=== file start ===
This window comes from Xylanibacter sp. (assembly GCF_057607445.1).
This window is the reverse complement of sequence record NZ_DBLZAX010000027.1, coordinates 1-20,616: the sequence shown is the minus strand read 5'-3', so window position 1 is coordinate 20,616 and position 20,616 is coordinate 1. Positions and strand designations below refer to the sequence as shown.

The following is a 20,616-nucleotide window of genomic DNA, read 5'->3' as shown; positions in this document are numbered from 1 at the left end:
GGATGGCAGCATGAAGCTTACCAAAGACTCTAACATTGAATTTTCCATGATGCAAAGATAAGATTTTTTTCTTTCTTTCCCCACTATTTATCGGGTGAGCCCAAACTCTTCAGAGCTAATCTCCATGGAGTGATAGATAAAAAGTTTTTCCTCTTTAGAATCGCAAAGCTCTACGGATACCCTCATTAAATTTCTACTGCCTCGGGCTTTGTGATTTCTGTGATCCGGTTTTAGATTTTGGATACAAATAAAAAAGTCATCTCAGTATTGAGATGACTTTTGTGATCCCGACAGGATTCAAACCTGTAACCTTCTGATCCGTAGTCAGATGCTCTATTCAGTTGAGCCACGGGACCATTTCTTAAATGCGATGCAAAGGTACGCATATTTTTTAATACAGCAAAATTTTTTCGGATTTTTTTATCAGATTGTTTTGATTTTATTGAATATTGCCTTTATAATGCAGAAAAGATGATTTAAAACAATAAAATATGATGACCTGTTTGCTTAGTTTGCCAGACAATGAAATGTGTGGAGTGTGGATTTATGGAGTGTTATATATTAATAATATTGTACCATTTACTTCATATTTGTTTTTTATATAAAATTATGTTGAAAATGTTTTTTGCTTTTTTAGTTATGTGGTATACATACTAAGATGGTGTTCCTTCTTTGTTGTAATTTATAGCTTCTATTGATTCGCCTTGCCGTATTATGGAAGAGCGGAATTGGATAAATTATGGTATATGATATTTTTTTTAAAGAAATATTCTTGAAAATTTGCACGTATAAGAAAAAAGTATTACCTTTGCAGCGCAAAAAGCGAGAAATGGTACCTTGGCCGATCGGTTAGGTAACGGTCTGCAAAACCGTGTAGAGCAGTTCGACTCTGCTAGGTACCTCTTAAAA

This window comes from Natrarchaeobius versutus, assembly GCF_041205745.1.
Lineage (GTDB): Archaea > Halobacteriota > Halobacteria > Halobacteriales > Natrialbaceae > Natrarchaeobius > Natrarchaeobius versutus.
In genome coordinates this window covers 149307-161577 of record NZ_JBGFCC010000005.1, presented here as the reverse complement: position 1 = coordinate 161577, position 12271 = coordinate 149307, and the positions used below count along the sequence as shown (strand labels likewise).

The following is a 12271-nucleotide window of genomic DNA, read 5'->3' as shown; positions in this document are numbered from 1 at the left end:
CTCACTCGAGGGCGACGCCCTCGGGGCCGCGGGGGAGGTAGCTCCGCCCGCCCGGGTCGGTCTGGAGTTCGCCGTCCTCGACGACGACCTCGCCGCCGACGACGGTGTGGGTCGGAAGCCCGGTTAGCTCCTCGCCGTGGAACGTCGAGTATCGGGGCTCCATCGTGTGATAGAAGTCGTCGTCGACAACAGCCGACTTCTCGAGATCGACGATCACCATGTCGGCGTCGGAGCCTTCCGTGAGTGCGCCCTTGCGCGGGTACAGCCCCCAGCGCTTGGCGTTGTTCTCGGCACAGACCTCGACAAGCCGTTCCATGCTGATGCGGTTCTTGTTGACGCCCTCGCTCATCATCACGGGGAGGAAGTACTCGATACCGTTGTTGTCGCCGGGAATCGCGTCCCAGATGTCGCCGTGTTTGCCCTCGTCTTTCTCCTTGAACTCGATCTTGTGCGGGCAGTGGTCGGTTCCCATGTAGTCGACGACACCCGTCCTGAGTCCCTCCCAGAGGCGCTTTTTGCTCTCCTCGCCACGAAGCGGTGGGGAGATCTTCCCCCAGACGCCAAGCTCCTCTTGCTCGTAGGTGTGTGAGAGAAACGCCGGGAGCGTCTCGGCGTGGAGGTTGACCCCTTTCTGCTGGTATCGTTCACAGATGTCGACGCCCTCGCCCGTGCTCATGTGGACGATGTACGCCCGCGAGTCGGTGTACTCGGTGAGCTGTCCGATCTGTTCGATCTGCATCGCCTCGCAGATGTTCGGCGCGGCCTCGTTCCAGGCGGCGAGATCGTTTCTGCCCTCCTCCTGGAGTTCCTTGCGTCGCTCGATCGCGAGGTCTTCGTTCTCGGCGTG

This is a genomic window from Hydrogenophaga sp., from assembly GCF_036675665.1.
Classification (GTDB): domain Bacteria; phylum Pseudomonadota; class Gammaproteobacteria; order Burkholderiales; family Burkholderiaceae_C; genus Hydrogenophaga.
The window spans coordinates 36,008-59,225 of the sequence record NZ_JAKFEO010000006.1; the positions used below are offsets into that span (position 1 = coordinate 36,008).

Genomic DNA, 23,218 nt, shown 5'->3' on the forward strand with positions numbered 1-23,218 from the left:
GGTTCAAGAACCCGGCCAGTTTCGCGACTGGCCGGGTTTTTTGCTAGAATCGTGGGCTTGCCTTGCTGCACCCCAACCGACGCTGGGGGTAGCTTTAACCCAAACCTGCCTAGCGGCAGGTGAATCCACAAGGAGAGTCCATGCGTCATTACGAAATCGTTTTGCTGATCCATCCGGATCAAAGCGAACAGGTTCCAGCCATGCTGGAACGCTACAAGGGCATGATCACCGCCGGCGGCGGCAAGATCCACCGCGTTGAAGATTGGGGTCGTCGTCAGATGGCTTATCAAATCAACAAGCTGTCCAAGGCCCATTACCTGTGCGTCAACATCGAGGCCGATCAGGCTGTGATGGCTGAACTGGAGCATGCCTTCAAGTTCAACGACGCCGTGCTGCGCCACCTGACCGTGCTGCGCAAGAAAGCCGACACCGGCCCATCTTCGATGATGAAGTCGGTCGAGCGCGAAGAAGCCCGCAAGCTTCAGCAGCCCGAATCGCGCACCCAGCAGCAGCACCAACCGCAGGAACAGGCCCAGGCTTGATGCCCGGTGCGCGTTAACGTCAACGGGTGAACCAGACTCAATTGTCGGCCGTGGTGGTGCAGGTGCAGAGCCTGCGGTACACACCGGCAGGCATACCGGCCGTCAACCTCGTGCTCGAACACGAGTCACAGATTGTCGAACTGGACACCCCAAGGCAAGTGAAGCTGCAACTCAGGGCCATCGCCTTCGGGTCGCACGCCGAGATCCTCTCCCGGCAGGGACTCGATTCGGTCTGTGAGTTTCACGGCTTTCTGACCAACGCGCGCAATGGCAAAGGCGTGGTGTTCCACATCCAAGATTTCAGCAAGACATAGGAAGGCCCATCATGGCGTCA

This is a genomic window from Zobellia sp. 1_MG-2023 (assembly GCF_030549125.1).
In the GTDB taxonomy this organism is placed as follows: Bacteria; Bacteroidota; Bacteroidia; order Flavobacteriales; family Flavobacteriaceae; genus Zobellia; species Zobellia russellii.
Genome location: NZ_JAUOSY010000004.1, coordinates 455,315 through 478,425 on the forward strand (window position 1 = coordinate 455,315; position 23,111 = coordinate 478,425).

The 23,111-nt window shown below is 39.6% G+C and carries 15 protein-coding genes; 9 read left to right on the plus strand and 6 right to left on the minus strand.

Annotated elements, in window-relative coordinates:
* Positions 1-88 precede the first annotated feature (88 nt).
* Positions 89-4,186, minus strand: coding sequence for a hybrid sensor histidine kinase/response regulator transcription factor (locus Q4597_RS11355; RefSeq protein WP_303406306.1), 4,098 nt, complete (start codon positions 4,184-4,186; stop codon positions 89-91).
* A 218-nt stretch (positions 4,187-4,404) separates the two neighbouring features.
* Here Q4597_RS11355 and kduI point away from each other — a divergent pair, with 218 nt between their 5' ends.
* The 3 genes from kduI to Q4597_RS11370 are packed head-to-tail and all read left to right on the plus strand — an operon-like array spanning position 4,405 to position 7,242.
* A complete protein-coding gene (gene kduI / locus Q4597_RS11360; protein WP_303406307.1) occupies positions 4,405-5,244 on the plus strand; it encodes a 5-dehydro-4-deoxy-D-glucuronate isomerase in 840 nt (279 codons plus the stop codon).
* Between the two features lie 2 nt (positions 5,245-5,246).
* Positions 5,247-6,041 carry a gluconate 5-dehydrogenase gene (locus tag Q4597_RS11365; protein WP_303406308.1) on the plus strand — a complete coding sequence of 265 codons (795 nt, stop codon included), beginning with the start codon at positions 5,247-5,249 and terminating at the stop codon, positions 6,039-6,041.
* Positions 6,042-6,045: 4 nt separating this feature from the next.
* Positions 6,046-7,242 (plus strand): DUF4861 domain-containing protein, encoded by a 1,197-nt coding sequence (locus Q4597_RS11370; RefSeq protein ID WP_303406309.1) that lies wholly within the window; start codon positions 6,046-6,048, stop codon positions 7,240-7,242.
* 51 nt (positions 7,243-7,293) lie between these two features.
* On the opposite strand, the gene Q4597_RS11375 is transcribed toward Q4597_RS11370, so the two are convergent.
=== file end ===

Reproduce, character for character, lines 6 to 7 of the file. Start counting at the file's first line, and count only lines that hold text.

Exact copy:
Lineage (GTDB): Archaea > Halobacteriota > Halobacteria > Halobacteriales > Natrialbaceae > Natrarchaeobius > Natrarchaeobius versutus.
In genome coordinates this window covers 149307-161577 of record NZ_JBGFCC010000005.1, presented here as the reverse complement: position 1 = coordinate 161577, position 12271 = coordinate 149307, and the positions used below count along the sequence as shown (strand labels likewise).